Church to pay victims of sex abuse

The Adviser/June 18, 2004
By Miles Kemp

Victims of sex abuse in the Anglican Church would be offered an apology and a negotiated financial settlement outside court.

The plan, to be announced at tomorrow's synod meeting to deal with the crisis in the church, has been adopted from a Catholic church model.

In exchange, victims would be forced to sign confidentiality agreements with the church to keep the abuse secret.

The independent report into abuse released by the church last month highlighted over 200 cases and 30 victims currently have a class action against the church.

Anti-sex abuse campaigner Rev Don Owers, whose lobbying brought about the inquiry, welcomed the dispute resolution plan.

But he said any matters raised of a criminal nature must be referred to police for possible prosecution.

"Broadly I support it because any model that offers mediation and conciliation is better than an argument in court," he said.

"Most of the time what victims want first and foremost is their complaint to be heard and what has happened to them is recognised and accepted by the church and that something is done to prevent further harm.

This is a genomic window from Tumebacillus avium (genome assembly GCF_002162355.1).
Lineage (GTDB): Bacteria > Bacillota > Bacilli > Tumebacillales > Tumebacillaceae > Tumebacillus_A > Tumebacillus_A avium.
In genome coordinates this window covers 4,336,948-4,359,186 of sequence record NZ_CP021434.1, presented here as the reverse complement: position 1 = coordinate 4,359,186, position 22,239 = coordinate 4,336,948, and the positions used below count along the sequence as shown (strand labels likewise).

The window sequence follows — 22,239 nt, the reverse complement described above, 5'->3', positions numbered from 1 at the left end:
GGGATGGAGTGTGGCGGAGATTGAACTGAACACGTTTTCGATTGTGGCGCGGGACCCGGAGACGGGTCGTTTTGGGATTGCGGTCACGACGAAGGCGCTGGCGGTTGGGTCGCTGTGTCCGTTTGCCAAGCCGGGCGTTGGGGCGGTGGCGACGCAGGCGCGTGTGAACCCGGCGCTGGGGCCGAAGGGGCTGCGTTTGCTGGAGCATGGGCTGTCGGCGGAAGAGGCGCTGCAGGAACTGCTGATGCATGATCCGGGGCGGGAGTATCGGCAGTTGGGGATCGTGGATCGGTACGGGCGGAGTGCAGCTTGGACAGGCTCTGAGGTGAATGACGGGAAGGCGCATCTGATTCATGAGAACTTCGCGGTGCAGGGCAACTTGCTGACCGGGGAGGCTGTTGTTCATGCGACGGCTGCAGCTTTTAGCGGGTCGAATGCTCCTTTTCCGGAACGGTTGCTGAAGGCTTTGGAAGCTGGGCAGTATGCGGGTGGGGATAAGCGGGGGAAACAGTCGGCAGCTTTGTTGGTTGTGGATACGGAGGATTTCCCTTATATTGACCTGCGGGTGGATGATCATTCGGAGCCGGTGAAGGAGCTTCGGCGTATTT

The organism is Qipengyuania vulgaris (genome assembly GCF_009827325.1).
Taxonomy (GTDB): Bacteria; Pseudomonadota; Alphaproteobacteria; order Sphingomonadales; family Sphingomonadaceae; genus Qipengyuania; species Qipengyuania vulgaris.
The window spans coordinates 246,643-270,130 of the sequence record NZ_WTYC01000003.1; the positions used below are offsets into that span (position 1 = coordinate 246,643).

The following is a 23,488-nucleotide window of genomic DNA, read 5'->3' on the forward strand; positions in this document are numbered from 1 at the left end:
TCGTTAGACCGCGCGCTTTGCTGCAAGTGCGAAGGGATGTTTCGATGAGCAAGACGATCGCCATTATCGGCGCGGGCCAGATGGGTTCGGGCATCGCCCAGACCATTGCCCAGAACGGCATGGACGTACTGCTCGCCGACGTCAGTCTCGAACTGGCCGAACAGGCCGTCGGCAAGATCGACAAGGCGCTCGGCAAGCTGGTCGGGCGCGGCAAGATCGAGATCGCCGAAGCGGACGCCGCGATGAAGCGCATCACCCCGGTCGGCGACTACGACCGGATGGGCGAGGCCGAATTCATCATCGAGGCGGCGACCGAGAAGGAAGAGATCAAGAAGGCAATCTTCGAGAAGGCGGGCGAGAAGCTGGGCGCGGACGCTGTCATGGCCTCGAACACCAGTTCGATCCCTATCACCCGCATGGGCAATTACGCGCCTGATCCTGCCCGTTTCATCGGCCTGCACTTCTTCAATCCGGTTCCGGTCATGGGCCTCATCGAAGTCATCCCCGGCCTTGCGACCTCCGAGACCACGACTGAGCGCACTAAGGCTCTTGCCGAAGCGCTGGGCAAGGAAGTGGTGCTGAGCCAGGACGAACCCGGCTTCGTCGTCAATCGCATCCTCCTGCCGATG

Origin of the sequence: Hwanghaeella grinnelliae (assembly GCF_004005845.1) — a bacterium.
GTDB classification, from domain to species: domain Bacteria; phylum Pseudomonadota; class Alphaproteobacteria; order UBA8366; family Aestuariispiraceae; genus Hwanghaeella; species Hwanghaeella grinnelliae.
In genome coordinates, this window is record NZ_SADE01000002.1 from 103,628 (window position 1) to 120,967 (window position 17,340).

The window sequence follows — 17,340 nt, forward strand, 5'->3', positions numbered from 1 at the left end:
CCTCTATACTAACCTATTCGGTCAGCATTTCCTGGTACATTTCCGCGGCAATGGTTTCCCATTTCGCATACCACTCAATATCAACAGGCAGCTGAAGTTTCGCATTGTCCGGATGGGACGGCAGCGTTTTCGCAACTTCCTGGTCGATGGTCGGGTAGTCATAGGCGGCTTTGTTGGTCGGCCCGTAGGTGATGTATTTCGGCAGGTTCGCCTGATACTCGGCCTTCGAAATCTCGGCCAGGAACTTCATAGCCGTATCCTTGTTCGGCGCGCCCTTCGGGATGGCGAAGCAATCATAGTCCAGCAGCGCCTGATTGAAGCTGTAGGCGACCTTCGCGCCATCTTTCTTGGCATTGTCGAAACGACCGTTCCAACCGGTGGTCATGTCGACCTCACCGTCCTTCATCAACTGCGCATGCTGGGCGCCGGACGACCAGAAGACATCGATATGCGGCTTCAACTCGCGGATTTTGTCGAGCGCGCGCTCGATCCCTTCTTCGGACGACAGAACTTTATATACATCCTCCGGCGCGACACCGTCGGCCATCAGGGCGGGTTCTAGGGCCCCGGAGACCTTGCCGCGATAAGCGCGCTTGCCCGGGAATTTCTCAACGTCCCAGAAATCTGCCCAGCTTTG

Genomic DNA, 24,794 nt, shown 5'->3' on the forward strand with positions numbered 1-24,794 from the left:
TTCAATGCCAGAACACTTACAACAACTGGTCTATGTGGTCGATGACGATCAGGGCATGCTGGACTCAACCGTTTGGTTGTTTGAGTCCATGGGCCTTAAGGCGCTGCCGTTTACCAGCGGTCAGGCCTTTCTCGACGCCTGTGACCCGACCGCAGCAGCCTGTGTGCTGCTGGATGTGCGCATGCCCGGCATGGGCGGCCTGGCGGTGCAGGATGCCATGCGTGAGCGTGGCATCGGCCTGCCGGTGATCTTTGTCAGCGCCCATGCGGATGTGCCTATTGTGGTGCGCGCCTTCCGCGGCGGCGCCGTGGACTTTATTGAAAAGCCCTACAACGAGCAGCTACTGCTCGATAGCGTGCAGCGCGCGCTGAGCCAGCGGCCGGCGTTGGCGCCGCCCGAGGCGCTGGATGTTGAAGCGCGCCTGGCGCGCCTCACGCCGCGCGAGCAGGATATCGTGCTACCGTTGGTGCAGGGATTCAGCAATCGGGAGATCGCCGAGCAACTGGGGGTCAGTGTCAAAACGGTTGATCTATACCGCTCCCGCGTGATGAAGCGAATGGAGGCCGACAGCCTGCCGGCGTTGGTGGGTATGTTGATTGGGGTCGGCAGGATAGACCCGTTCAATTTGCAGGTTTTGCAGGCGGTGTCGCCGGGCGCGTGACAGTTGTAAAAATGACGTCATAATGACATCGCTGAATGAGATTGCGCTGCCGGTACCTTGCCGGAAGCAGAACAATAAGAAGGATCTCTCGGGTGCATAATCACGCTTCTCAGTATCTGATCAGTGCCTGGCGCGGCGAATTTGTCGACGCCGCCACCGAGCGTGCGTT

"If child sexual assault is involved the first thing that has to be done is report it to police."

A senior church source told The Advertiser Anglican officials had been in consultation with Catholic officials.

Dispute resolutions are agreeable to both sides because victims can receive compensation without a long court process and the church can cover-up the abuse.

The synod will be open to the public and held at the entertainment centre from 9.30am on Saturday.

Rev Owers also said the synod should also take some measures to curb the power of the Archbishop.

"One of the tasks for the synod to take on is that Archbishops can't make unilateral decisions with the church because all of them, not just Ian George generally speaking have quite a lot of latitude given to them," he said.

"We need to create some structures which prevents that happening."

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